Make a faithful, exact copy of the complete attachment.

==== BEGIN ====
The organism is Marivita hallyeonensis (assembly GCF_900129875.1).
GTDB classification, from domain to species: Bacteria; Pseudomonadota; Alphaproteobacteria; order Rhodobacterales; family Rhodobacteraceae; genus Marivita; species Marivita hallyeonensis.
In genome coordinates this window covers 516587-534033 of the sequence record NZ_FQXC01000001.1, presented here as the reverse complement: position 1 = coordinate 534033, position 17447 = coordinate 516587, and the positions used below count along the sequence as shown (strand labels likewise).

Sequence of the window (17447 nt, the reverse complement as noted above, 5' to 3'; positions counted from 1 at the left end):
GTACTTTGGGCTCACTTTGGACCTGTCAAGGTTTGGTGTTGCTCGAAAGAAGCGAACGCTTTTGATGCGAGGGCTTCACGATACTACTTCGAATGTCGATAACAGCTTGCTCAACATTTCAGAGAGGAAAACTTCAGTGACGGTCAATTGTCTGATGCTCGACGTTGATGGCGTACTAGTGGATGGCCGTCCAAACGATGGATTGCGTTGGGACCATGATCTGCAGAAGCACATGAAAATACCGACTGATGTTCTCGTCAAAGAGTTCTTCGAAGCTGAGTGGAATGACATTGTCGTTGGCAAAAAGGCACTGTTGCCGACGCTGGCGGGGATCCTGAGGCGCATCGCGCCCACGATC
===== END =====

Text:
The organism is Marivita hallyeonensis (assembly GCF_900129875.1).
GTDB classification, from domain to species: Bacteria; Pseudomonadota; Alphaproteobacteria; order Rhodobacterales; family Rhodobacteraceae; genus Marivita; species Marivita hallyeonensis.
In genome coordinates this window covers 516587-534033 of the sequence record NZ_FQXC01000001.1, presented here as the reverse complement: position 1 = coordinate 534033, position 17447 = coordinate 516587, and the positions used below count along the sequence as shown (strand labels likewise).

Sequence of the window (17447 nt, the reverse complement as noted above, 5' to 3'; positions counted from 1 at the left end):
GTACTTTGGGCTCACTTTGGACCTGTCAAGGTTTGGTGTTGCTCGAAAGAAGCGAACGCTTTTGATGCGAGGGCTTCACGATACTACTTCGAATGTCGATAACAGCTTGCTCAACATTTCAGAGAGGAAAACTTCAGTGACGGTCAATTGTCTGATGCTCGACGTTGATGGCGTACTAGTGGATGGCCGTCCAAACGATGGATTGCGTTGGGACCATGATCTGCAGAAGCACATGAAAATACCGACTGATGTTCTCGTCAAAGAGTTCTTCGAAGCTGAGTGGAATGACATTGTCGTTGGCAAAAAGGCACTGTTGCCGACGCTGGCGGGGATCCTGAGGCGCATCGCGCCCACGATC